By Richard A. Hudson
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Russian oil billionaire buying the New Jersey Nets? Yes. Is Russia’s power waxing or waning? Will things get better or worse for ordinary Russians? It’s not at all clear. The Nation. January 24, 2011 31 A Secret Archive I n the spring of 1942, Gen. Francisco Aguilar González, the Mexican ambassador to the Vichy government, left France to return to Mexico with his wife, Maria. The couple traveled through newly Fascist Spain to Lisbon, where she boarded a steamer bound for New York, with twenty trunks of their belongings, while the general made his way back across Spain, through France and then to London, eventually flying to New York for their rendezvous.
What had come to be called the Mexican Suitcase had finally been found. The negatives in the Suitcase span the duration of the war, beginning with Chim’s foreboding photographs of marching Republican dignitaries in April 1936, three months before the conflict broke out, and ending with [Crowd at the gate of the morgue after the air raid, Valencia], Gerda Taro, May 1937 Capa’s stark portraits of Republican refu- killed on assignment. (Taro was crushed by gees in concentration camps in Southern a tank in Spain in 1937, Capa stepped on a France in March 1939.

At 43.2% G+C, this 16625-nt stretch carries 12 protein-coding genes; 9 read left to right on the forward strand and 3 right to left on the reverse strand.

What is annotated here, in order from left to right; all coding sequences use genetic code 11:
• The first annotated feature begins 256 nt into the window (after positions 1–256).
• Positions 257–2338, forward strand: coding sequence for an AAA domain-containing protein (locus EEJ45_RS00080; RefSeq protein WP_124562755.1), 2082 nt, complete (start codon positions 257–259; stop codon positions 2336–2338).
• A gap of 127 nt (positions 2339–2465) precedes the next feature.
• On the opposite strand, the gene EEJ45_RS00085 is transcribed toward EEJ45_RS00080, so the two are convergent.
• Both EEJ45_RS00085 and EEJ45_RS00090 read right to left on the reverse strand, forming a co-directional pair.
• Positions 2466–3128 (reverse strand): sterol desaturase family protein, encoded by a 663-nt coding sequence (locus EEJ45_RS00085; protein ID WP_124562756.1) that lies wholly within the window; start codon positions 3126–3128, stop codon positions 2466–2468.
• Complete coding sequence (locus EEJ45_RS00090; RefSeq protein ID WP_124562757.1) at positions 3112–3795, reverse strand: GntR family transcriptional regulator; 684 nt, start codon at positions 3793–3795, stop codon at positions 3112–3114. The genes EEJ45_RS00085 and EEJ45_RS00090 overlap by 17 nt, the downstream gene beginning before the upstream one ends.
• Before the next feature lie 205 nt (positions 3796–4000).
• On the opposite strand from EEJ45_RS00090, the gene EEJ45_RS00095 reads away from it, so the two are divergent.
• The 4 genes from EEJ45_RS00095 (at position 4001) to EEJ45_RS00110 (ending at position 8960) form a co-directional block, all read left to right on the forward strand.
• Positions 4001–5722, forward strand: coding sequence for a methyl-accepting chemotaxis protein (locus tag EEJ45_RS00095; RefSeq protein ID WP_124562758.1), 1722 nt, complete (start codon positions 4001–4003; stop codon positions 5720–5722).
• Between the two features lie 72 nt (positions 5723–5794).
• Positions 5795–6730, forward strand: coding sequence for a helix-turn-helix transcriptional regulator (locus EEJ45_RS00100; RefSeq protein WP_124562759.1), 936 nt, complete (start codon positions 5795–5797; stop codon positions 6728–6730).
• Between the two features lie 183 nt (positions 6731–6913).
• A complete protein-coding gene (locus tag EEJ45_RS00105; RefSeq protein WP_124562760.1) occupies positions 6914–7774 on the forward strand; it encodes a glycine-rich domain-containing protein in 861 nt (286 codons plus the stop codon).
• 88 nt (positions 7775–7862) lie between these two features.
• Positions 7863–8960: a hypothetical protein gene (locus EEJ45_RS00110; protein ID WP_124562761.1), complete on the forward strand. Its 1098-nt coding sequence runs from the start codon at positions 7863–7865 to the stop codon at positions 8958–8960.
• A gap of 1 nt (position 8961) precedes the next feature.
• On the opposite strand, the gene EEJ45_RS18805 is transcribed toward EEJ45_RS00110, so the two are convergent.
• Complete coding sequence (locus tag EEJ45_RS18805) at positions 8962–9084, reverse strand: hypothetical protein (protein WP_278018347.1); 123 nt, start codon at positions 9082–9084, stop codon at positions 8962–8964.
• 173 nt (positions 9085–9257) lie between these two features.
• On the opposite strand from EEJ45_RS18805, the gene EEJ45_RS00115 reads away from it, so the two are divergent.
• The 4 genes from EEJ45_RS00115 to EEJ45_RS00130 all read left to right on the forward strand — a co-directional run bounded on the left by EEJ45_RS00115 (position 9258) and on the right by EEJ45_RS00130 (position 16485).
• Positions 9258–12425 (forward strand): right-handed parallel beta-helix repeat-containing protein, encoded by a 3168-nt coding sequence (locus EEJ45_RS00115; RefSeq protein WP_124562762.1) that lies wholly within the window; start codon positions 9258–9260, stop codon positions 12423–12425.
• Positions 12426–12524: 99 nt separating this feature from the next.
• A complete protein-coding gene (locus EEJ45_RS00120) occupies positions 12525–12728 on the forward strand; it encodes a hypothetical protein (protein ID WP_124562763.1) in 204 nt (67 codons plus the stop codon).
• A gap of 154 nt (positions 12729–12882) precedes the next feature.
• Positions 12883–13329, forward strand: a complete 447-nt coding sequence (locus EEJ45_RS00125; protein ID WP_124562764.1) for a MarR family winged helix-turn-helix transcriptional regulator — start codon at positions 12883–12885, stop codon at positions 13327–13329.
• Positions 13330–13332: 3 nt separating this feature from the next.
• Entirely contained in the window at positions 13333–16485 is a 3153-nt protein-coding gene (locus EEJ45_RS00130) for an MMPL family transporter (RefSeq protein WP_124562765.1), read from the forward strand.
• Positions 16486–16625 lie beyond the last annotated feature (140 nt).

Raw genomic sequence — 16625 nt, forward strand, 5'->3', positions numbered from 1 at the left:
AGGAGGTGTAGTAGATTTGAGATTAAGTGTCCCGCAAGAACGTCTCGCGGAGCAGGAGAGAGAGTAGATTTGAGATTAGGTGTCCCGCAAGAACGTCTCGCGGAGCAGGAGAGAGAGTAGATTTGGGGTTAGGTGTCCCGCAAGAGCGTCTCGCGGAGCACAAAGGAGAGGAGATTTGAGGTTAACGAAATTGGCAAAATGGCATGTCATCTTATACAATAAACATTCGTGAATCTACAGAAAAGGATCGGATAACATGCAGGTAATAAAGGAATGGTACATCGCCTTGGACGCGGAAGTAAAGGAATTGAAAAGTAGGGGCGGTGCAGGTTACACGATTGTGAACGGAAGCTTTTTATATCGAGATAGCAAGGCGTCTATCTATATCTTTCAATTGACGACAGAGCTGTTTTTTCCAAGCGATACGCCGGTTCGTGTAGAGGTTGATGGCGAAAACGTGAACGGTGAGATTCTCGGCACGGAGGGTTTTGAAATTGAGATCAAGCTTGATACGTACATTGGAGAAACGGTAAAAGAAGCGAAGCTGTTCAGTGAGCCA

In 1979 Capa’s brother, Cornell, the founder of the International Center for Photography (ICP), in New York City, began a search for the lost images. He published an appeal in a well-known photography journal, and over time he managed to recover a number of lost works by Capa, Chim and Taro—but not the fabled negatives. They remained in Mexico, passing from Aguilar to his daughter, who gave them to her cousin, a filmmaker named Benjamin Tarver. In 1995, at an exhibition of Spanish Civil War photography in Mexico City, Tarver told the curator, a Queens College professor named Jerald Green, that he possessed images of similar scenes, which he believed were taken by Capa.